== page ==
Michaels: The main crux of the situation is that this is primarily a publicly financed project. Two-thirds of the money going toward a ballpark is public. The problem is that there will be very few that benefit. The voters will not benefit. Downtown business will benefit, the Padres will benefit, and players will benefit. So what it is, are the privatization of the benefit and the socialization of the risk. So if this ballpark doesn't work out the city still has to pay $20.7 million per year for the next 30 years.
Who will develop the area that surrounds the ballpark?
Michaels: There is a group called Downtown Development Group that is made up JMI (John Moores Investments) and that is made up of different investors including John Moores (owner of the Padres) and also Sodonia Pacific, owned by Greg Shannon who helped design the ballpark. These two companies and some other companies will be the people who will be overseeing and probably actually doing the investing in the business park.
That makes one to wonder, if John Moores' company and he himself is investing in the business park, the office tower, possibly the hotels that are going up, shouldn't that money be going into the ballpark instead?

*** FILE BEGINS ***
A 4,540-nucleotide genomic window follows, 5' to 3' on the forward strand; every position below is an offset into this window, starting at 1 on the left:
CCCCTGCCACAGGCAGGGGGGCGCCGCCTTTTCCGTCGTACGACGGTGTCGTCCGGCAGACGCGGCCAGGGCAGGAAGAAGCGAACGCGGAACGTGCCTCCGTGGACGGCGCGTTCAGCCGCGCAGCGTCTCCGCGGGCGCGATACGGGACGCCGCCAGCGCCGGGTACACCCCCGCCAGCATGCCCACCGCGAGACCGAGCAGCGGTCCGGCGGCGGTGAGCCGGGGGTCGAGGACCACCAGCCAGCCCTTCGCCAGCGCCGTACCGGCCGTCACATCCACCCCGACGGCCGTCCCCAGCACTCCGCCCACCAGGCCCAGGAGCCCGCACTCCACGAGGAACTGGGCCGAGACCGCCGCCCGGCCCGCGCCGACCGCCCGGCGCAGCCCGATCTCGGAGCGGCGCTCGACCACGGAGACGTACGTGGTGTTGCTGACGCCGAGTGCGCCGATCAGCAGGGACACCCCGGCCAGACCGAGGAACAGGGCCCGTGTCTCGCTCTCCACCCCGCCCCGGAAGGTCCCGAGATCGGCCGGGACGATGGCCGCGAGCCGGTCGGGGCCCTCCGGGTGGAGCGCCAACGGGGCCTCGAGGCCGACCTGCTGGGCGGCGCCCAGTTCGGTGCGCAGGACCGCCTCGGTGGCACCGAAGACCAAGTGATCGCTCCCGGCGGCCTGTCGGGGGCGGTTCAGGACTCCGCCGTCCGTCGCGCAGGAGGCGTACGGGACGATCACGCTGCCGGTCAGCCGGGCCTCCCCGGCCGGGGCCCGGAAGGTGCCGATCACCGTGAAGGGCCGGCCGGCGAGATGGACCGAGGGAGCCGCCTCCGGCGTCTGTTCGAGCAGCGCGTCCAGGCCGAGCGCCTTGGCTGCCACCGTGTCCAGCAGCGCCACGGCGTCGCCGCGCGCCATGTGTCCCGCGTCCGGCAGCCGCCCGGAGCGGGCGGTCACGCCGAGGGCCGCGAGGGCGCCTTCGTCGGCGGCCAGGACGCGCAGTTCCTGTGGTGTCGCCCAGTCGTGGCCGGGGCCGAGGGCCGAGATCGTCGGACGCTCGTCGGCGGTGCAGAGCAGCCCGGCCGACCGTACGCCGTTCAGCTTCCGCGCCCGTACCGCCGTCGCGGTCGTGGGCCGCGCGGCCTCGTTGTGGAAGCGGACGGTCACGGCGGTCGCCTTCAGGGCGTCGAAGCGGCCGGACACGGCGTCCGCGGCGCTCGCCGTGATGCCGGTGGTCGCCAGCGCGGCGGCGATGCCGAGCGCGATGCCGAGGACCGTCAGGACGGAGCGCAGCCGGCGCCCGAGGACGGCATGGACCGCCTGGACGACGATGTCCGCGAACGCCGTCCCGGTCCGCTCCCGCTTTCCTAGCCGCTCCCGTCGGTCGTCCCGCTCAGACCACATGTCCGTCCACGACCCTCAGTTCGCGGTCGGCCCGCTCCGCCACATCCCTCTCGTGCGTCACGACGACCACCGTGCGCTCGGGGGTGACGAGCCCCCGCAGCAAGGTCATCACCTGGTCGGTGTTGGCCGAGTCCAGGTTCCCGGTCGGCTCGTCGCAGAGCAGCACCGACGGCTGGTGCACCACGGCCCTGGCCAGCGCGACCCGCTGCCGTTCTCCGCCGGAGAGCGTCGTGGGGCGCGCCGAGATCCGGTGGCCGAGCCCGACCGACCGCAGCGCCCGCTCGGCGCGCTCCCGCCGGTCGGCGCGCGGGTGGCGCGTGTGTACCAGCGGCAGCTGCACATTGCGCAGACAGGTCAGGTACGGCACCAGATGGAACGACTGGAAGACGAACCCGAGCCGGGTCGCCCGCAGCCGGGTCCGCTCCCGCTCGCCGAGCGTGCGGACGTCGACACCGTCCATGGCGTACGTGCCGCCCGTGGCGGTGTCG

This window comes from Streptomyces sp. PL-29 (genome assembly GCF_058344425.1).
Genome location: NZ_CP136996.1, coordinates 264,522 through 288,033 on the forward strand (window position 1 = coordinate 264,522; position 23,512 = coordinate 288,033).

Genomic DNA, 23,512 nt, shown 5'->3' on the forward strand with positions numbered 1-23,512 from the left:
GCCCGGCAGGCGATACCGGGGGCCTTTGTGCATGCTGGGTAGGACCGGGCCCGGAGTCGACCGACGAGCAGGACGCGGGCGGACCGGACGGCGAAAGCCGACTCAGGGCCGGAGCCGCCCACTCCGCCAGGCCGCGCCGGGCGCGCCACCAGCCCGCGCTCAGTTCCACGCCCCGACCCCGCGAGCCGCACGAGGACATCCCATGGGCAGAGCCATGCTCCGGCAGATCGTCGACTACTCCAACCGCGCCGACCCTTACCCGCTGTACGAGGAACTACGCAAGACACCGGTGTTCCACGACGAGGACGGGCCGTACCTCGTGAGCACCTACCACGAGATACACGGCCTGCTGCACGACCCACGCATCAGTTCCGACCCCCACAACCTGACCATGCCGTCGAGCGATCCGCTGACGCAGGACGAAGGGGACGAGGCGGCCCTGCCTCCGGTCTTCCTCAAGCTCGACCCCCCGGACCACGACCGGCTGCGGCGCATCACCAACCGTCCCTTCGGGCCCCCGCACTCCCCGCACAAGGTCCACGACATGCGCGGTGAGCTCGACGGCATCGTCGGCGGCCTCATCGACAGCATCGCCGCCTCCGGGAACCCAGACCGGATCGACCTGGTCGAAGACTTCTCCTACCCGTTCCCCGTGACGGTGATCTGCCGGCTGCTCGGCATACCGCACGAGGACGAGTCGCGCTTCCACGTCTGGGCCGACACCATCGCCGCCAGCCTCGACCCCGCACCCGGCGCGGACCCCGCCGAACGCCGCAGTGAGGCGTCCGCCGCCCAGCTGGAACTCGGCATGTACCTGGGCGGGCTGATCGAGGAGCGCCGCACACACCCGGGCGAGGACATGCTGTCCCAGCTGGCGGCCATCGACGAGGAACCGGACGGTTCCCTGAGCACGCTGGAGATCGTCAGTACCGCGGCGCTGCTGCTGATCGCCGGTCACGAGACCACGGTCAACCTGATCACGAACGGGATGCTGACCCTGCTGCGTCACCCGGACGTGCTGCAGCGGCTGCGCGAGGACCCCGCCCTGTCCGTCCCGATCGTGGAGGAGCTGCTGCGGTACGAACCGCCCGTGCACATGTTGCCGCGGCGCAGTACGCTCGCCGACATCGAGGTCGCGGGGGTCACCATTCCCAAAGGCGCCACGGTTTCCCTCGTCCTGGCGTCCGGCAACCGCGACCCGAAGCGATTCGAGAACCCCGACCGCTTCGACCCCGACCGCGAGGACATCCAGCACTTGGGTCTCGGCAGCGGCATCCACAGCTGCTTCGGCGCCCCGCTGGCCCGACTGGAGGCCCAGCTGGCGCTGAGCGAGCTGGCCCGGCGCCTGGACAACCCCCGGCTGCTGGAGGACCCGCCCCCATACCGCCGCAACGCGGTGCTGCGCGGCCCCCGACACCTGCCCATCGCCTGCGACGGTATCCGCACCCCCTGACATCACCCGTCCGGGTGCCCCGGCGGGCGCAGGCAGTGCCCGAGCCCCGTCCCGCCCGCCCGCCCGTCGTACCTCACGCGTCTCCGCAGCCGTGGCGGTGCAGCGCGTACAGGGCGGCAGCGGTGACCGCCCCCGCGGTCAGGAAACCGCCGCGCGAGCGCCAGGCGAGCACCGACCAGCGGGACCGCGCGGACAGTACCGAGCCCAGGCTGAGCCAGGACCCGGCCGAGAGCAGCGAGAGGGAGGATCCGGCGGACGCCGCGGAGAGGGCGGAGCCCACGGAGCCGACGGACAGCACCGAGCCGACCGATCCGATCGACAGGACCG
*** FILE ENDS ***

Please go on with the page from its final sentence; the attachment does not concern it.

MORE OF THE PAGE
The Business Park, office tower and the hotels are separate from the ballpark funding, Why did the city allocated 26 blocks for redevelopment?
Dixon: It is 26 blocks, there are five retail parcels that the title of those parcels would go to the companies that Chris just mentioned. So Moores will benefit from the ballpark but five prime pieces of property, allocated 1 through 5 which are in the MOU (Memorandum of Understanding) that will go to that company, to develop these prime properties.
They are being given those parcels?
Michaels: Yes. I can show you in the MOU. And this $115 million that the Padres are responsible for, they are not paying it themselves. They are responsible for rounding it up.
Are you planning to take any legal action to stop this?
Dixon: Some individuals might, obviously Henderson has made an attempt. I don't know if other groups will.